Cats – our furry keepers! We love them and their majestic nature, but we don’t necessarily love all of them. We’re talking about elimination that’s not in a litter box. While using a litter box can be second nature for some kittens, if it’s not for yours, how can you potty train her so you only find extra fur around your home and not…well…accidents.

The Litter Box

Cats really are just like humans and have specific preferences about where and how they eliminate. Consider:

  • Location: place the litter box in an easily accessible, quiet, little to no traffic area, that is not cornered in or next to their food and water.
  • Ensure proper size: Make sure you have the proper size box for your kitten and note that as they grow, you’ll need to size up the box. This will help minimize risk of going outside the designated potty area.
  • Provide options. Some cats prefer those that are hooded, while most don’t. If you have a box with a hood or a liner and you’re having issues with litter training, remove the hood or liner to see if this fixes the issue.
  • Litter type: Most cats prefer litter that clumps easily and is unscented. As much as we love lavender scented litter, our cats don’t.
  • Litter height: It might be tempting to pour the whole bag of litter in the box, but cats prefer shallow litter beds, one – two inches of litter max!
One Box / Cat Rule and One Extra

Cats do not like sharing their litter box. If you have more than one cat in your home, provide at least one box for each cat plus an additional one.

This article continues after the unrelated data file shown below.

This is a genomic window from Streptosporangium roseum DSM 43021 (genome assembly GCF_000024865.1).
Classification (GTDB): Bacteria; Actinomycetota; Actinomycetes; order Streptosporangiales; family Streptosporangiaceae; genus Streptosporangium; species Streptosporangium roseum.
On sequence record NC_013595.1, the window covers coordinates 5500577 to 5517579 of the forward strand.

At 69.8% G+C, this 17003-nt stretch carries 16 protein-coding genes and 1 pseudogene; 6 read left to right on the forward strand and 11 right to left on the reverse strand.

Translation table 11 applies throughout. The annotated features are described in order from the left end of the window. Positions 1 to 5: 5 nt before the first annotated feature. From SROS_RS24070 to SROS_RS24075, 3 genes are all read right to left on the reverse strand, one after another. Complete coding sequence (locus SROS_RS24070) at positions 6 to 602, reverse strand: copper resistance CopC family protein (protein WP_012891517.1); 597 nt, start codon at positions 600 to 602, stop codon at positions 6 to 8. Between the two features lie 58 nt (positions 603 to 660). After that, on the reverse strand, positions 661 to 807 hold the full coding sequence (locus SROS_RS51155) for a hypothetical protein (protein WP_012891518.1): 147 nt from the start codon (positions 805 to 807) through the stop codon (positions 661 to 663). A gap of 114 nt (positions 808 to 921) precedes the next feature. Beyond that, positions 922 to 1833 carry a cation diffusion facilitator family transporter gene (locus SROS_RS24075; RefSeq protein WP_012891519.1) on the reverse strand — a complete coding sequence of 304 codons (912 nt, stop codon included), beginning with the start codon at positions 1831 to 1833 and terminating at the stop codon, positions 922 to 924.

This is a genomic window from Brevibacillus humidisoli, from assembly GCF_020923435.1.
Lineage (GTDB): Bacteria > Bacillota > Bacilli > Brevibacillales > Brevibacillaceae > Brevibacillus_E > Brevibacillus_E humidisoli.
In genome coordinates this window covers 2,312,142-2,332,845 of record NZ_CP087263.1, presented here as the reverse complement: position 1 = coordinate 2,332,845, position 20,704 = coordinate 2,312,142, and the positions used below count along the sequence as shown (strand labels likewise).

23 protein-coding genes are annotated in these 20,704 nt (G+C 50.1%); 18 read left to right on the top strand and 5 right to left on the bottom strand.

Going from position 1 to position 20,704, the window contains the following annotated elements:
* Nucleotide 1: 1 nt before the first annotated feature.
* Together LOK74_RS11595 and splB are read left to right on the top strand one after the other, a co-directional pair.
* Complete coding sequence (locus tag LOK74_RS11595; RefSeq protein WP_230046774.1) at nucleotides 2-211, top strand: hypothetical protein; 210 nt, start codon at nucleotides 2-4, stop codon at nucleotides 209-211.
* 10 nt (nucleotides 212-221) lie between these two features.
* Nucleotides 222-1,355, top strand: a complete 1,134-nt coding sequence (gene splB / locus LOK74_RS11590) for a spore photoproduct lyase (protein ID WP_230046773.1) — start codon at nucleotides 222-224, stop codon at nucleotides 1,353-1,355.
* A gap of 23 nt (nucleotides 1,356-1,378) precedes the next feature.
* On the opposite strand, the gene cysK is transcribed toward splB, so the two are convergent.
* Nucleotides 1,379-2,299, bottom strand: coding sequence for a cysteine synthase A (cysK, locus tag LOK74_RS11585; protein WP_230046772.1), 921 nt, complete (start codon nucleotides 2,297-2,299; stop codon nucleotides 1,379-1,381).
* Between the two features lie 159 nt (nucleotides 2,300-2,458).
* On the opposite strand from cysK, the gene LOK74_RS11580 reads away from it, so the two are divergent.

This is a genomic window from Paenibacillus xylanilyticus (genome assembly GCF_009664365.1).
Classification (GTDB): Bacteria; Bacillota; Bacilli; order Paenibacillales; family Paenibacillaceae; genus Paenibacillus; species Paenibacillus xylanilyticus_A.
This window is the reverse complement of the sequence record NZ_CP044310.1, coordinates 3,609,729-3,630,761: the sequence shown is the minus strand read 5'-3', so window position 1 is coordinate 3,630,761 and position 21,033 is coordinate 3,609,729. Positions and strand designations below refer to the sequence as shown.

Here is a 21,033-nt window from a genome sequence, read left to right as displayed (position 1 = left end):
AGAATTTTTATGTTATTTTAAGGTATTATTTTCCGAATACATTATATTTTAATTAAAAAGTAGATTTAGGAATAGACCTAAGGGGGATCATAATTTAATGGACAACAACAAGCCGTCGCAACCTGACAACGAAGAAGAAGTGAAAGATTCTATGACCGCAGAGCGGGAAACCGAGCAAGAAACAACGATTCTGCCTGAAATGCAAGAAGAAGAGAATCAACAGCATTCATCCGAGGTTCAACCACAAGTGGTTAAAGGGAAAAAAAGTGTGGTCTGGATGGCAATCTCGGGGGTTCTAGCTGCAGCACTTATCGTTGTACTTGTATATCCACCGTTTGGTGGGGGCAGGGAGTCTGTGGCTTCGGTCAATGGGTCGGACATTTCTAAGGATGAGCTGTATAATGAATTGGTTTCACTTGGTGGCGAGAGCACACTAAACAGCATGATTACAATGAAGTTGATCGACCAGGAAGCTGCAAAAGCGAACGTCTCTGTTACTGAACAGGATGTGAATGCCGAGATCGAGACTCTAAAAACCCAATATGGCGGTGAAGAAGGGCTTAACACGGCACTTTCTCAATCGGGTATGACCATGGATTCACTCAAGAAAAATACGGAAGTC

Potty Positivity

Make going potty a positive experience for your cat and remember, it is not the same as training a puppy. Cats are much more private when eliminating, whereas we’ve had many an uncomfortable staring contest with our dogs while they, erm…go.

  • Play: try playing near the litter box with her or leave treats and toys in the general area, but not right next to it.
  • Accidents: accidents happen! Do not scold or rub your kitten’s button nose in the urine or feces or drag her to the litter box if you catch her in an accident. If she does have an accident, clean it ASAP with an enzymatic cleanser (not an ammonia-based one) to neutralize pet odors and deter reoccurrence.
Clean Often

Cats prefer a clean place to do their business, so 1) scoop clumps out of the box each day, and 2) wash the litter box with baking soda and unscented soap once a week and replace with fresh litter. Without this, they’re more likely to find their own spot outside of the litter box.

At the end of the day, litter box training your kitten should be an easy, straightforward process. Make it enjoyable and your cat will thank you (in their own way, of course).

Still have questions about litter box training your kitten or cat? Give us a call – we’re always here to help you and your furry family members!